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Toxin in bee venom found effective against HIV


ST. LOUIS - Nanoparticles carrying a toxin found in bee venom can destroy HIV while leaving surrounding cells unharmed, researchers at Washington University School of Medicine in St. Louis have shown, according to a Science Daily report. The finding is an important step toward developing a vaginal gel that may prevent the spread of HIV, researchers said.

“Our hope is that in places where HIV is running rampant, people could use this gel as a preventive measure to stop the initial infection,” says Dr. Joshua Hood, a research instructor in medicine.

The study appears in the current issue of “Antiviral Therapy.”

Bee venom contains a potent toxin called melittin that can poke holes in the protective envelope that surrounds HIV, and other viruses. Large amounts of free melittin can cause a lot of damage. Indeed, in addition to anti-viral therapy, the paper’s senior author, Dr. Samuel Wickline, a professor of biomedical sciences, has shown melittin-loaded nanoparticles to be effective in killing tumor cells, Science Daily reported.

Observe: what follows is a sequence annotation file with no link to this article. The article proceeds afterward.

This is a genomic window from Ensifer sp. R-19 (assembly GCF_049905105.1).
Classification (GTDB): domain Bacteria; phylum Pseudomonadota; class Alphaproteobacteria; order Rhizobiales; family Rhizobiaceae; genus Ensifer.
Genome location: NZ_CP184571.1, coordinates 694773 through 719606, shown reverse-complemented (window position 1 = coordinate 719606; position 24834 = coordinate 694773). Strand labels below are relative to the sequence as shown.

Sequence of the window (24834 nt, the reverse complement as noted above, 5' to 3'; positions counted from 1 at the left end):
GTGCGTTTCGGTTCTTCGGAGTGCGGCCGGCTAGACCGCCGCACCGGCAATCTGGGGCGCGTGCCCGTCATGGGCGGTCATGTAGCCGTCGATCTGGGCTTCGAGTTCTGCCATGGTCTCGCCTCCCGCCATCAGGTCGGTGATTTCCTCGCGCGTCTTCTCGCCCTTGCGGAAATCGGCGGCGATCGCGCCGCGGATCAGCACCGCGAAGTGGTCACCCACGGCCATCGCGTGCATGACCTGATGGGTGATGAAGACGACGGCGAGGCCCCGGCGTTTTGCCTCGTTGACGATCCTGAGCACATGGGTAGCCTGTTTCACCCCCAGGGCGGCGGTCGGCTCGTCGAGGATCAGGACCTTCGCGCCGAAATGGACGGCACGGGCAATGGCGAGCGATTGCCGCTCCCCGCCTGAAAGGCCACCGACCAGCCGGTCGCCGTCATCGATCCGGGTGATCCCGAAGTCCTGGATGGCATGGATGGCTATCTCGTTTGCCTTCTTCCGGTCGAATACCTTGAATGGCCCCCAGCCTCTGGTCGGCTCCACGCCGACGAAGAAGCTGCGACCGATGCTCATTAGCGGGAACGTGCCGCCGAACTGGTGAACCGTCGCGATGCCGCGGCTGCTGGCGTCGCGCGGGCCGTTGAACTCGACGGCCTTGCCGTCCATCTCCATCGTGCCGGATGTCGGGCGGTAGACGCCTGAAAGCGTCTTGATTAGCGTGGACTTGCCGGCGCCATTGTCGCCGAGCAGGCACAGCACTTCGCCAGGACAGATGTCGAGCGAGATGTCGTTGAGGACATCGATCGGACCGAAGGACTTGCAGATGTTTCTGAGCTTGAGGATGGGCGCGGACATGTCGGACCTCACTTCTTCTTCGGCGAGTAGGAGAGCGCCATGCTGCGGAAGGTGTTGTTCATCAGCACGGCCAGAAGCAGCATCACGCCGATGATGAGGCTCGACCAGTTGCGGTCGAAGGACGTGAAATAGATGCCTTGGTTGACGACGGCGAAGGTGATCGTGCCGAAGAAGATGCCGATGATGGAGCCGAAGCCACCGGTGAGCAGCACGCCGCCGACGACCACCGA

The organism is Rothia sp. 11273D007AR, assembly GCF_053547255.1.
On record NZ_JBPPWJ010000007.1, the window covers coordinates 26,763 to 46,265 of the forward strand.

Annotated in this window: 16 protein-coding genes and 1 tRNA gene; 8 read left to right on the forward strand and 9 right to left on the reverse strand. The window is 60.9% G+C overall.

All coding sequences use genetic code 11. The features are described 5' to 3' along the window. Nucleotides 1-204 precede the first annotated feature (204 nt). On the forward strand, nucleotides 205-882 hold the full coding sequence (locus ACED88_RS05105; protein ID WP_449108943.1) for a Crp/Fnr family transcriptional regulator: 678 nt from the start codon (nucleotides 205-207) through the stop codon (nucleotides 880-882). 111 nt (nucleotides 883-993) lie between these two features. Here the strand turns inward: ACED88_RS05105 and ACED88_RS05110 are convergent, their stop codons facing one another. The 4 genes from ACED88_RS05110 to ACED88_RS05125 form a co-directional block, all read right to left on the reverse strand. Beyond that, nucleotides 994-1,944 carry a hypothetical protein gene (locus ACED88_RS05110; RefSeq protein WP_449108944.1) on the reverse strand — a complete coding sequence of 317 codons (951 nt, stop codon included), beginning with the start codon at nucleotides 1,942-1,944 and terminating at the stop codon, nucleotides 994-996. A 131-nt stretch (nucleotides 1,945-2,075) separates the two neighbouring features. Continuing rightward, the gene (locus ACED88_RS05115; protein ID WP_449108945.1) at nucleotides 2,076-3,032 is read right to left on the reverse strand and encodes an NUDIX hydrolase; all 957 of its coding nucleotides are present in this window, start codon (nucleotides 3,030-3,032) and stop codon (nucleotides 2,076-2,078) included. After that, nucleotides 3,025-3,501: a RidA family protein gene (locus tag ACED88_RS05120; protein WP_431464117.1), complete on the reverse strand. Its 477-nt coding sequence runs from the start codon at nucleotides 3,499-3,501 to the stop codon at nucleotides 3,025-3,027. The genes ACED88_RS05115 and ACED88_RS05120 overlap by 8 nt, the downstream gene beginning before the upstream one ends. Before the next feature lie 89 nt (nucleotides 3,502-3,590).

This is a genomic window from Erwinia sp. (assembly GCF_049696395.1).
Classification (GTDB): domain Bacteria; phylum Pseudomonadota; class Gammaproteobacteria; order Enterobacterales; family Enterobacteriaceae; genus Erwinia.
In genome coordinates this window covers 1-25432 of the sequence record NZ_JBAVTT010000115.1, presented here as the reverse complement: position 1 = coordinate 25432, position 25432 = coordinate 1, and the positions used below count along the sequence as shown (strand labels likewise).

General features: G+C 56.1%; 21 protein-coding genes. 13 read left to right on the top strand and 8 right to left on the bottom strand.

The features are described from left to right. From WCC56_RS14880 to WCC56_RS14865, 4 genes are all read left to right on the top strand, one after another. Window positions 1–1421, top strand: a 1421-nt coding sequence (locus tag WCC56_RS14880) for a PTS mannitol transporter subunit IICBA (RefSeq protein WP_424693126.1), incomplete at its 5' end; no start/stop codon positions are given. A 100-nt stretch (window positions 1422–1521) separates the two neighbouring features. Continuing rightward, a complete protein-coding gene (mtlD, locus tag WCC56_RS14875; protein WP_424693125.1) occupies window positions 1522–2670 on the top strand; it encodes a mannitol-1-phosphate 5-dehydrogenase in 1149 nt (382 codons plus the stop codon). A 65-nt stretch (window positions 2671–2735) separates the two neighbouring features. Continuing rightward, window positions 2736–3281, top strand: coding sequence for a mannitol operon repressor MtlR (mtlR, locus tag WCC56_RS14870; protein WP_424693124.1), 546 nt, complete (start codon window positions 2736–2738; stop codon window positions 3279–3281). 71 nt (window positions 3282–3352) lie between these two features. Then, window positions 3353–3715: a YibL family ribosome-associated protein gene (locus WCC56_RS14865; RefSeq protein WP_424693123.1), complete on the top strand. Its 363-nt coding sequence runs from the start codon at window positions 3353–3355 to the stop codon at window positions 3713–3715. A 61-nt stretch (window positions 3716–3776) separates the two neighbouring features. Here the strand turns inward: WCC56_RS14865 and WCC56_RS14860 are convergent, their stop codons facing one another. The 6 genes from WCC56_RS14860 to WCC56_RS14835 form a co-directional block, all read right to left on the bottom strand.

The report did not address whether or not the gel could be effective for gay men.


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Information in this article was accurate in March 20, 2013. The state of the art may have changed since the publication date. This material is designed to support, not replace, the relationship that exists between you and your doctor. Always discuss treatment options with a doctor who specializes in treating HIV.